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The BBC's Business correspondent Peter Morgan
"However this battle finishes, 10 000 jobs are likely to go"
 real 28k

Thursday, 27 January, 2000, 17:48 GMT
NatWest rejects new bid

natwest logo

The Bank of Scotland has increased its offer for NatWest in an attempt to outbid rival Royal Bank of Scotland.

But the offer was almost immediately rejected by NatWest.

Its chairman and chief executive, Sir David Rowland said: "This is nothing more than tactical manoeuvring by a bank that is struggling to achieve credibility for an inadequate offer and risky proposals."

The new bid values the bank at 1456p per share or 24.3bn.

Bank of Scotland also plans to replace its proposed special dividend of 120p a share with special stock units.

The units will be worth at least 126p a share.

The Bank of Scotland said its new offer was 11% higher than that of Royal Bank of Scotland.

Sir John Shaw, Governor of the Bank of Scotland said: "At the latest prices, our new offer is well ahead of the Royal Bank of Scotland's, providing NatWest shareholders with a straightforward decision."

Clearer terms

The bank said the new offer would remove the uncertainty which had surrounded the value and timing of the special dividend payout which it had originally offered.

Bank of Scotland had originally offered to pay NatWest shareholders a special dividend of 120p a share, which it said it would raise from selling off parts of the NatWest business.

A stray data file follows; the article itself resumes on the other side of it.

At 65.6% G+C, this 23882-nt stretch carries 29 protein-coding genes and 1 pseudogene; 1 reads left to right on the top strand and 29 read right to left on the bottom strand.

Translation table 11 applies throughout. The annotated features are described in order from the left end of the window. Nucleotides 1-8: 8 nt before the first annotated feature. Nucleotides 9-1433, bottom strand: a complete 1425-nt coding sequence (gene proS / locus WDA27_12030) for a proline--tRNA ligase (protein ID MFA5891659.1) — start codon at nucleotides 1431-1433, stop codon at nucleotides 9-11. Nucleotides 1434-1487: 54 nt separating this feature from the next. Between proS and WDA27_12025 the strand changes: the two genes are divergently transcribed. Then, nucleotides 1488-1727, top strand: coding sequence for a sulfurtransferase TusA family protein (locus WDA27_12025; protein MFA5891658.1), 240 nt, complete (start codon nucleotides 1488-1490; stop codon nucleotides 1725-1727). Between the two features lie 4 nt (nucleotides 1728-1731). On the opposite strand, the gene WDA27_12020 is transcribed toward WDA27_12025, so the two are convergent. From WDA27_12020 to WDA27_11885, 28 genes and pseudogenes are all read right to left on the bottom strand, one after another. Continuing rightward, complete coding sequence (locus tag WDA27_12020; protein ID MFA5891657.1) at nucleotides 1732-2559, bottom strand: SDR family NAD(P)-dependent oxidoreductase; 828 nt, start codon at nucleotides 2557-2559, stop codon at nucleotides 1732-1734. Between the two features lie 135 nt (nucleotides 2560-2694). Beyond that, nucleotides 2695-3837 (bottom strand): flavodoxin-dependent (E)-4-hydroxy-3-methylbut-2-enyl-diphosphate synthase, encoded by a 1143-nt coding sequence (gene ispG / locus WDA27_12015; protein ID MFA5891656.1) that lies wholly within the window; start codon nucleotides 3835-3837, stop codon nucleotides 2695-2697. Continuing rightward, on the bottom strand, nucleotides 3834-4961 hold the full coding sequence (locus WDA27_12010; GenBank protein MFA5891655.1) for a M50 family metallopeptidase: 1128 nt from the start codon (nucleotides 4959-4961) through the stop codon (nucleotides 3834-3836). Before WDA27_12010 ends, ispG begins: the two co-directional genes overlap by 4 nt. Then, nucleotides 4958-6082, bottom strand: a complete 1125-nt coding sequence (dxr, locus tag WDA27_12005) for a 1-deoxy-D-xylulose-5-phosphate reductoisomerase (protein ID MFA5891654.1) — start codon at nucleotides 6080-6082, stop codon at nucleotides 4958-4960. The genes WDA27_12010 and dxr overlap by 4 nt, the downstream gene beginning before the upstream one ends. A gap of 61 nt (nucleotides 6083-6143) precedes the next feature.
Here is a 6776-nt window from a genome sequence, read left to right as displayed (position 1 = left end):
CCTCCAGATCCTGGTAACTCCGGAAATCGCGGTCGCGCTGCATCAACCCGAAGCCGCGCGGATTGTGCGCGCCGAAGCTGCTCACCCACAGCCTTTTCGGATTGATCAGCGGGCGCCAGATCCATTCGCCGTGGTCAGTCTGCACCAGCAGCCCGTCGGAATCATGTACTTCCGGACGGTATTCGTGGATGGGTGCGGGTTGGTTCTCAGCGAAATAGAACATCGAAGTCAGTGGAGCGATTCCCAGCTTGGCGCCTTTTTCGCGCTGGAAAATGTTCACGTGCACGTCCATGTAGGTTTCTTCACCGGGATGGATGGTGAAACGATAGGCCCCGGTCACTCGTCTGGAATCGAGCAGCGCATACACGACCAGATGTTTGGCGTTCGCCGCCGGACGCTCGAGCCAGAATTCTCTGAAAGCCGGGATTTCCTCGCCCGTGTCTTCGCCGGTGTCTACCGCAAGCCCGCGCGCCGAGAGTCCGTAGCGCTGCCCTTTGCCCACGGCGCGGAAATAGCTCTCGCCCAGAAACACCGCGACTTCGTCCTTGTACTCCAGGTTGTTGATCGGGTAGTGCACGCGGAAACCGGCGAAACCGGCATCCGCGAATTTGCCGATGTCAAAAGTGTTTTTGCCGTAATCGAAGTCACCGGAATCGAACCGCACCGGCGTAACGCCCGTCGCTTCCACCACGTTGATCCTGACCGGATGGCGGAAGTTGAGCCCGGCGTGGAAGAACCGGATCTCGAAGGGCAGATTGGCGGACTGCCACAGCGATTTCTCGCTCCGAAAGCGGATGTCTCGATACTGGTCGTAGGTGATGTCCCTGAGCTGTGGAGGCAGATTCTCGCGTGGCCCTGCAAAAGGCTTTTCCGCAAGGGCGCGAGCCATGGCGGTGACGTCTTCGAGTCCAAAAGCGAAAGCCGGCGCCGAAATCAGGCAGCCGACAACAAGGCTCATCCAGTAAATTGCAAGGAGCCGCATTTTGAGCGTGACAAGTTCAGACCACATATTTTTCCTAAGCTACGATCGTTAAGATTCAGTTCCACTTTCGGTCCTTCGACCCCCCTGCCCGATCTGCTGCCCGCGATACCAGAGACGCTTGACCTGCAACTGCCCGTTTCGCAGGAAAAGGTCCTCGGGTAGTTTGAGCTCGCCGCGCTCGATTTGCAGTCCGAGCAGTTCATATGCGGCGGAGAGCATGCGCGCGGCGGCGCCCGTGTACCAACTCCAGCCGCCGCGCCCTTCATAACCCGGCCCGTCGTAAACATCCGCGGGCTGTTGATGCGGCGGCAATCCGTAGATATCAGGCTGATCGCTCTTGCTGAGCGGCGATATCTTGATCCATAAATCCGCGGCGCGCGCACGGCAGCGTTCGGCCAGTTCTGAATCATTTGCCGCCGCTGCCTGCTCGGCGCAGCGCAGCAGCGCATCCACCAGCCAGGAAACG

The special dividend had caused confusion among some investors who were unsure whether its full value should be considered part of the bid price.

And because it was dependent of sales of business by Bank of Scotland the timing had also been uncertain.

Bank of Scotland said the special stock units would not depend on any sale of part of NatWest.

News of the improved offer saw shares in NatWest jump 49p to 1283p by close of trade. Bank of Scotland shares were 17.5p higher at 678p, while Shares in Royal Bank of Scotland were up 20p at 1055p.

Mergers can work

The Royal Bank made its offer on 29 November, and its bid is valued at about 22bn.

Royal Bank of Scotland has until 31 January to launch a counterbid and the two banks have until 14 February to convince NatWest shareholders of their case.

The Bank of Scotland launched a fresh attack on its takeover target earlier this month, citing the Lloyds TSB merger and HSBC's acquisition of Midland as examples of mergers which have created shareholder value, dismissing NatWest claims that few mergers work.

The bank has previously said that its hostile bid for NatWest will yield savings of more than 1bn a year within three years.

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See also:
27 Jan 00 |  Business
NatWest: A history
27 Sep 99 |  The Company File
Timetable of a takeover
07 Jan 00 |  Business
BoS: We will reverse NatWest decline
24 Sep 99 |  The Company File
Q&A: NatWest takeover bid
19 Jan 00 |  Business
BoS promises 'major surgery' of NatWest
19 Nov 99 |  Business
NatWest bid timetable frozen
16 Dec 99 |  Business
NatWest hardens takeover fight
17 Jan 00 |  Business
Royal Bank of Scotland: A history

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